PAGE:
Linda Miller, in the Huffington Post, discusses the “headache” brought on by social technology. She’s not opposed to new technology. Rather, she advocates, as most of us do, for new and better technology that makes our lives easier and daily routines less complex. She argues that over the last few decades technology has failed making certain aspects of her life easier, working its way from “our functioning/working lives and moving rather aggressively into our social lives.” Social technology and online communication has her overwhelmed, going so far to associate herself with Lucy “working at the chocolate factory, scrambling to keep up with an ever-faster conveyor belt, desperate to hold everything together but doomed to failure.” The belief that social technology is aggressive and overwhelmingly altering our social lives reflects the discourse of technological determinism discussed in Baym‘s book Personal Connections In The Digital Age. This idea views new media technology as an “external agent that acts upon and changes society” (Baym, 25).
This article attributes power to the technology saying metaphorically that she “feels the pull” of Facebook in the morning and thinking her Twitter is full of information she should be reading or responding to. Miller suggests, with regard to social technology, that instead of having in mind the goal of creating “more, bigger, newer” social technology, we should focus on better. She proposes issues such as, multiple email accounts, no way to get priority information, and too many platforms with disconnected purposes, that are in dire need of solutions. She longs for the time of simplified social communication; a time when technology gave her “leisure time” and she can sit down with her family or leave work early to go out for drinks with her friends. She attacks new technology for taking away this leisure time. In my opinion, too much power is being attributed to these new social technologies. Miller says the next wave of technology is going to give us back our time, but I don’t see this wave coming anytime soon.
In her paper, Donath defines sociable media to be “media that enhance communication and the formation of social ties among people.” The computer is bringing us new social technology at a rapid pace and it doesn’t seem to be slowing down. Miller wants solutions and by understanding her ability to take action and using the technology to her advantage, she create a different discourse on technology namely, social shaping. As Baym points out, social shaping views technology arising “from a mix of “affordances” – the social capabilities technological qualities enable – and the unexpected and emergent ways that people make use of those affordances” (Baym, 44). Donath concurs with this point of view, writing the history of communication technologies have not always been designed for sociability, but people have found social uses for that medium. The computer gives us the freedom to design rather than being technologically determined.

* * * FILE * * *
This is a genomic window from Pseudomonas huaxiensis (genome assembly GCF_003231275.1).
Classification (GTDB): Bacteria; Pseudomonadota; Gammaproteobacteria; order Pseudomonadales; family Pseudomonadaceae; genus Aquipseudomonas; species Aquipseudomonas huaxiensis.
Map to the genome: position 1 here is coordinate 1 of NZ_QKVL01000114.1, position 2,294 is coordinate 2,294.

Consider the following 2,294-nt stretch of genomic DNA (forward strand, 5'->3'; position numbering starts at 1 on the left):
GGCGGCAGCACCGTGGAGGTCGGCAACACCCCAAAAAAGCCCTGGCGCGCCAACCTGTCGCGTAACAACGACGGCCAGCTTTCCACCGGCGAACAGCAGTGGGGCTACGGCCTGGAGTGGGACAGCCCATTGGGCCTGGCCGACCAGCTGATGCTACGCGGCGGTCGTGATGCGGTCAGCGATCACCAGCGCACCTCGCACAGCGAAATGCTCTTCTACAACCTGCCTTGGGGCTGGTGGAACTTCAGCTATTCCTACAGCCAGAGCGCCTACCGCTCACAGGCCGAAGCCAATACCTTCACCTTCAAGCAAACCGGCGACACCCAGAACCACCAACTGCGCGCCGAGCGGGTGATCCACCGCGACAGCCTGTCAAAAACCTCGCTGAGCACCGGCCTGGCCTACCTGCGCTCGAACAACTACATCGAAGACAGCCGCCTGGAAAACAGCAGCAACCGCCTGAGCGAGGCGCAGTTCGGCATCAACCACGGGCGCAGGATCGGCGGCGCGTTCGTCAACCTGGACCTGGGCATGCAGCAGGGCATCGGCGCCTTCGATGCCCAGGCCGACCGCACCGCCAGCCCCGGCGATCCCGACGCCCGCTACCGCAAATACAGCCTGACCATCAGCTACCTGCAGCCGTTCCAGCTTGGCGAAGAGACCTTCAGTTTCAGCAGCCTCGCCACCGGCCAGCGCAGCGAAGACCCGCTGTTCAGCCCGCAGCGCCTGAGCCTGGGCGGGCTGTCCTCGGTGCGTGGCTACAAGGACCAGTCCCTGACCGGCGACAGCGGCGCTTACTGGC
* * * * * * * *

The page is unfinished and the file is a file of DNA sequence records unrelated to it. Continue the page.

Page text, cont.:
Miller wants more face time, but I believe we’re moving in the opposite direction. Rather than wait for this “new wave of great technology,” we need to start to understand the social implications of the communication media, as Donath suggests. Donath ends her piece on sociable media with the idea that it is the goal of the designer of new sociable media to understand the world he or she “hopes of foster” and to create technologies that will lead to it. New sociable media won’t cease any time soon, but leisure time is important and it’s our responsibility to understand the media, the technological affordances, and respond to the new technology the way we want. Miller calls for more unmediated social interactions. Dr. David Beer, in his response to Danah Boyd and Nicole Ellison, titled Social Network(ing) sites…Revisiting The Story So Far: a response to Danah Boyd & Nicole Ellison, claims we are leading lives with little or no unmediated interactions. The new technologies are so integrated into our lives, leading to an “increasingly mediated way of life.” Social shaping involves the co-production between what we want the technology to do for us and what the technology already allows users to do. While we may live in a time without any unmediated social structures, it’s important to take some responsibility and power away from technology. We need to move away from the technological deterministic approach and use the technology for what we want.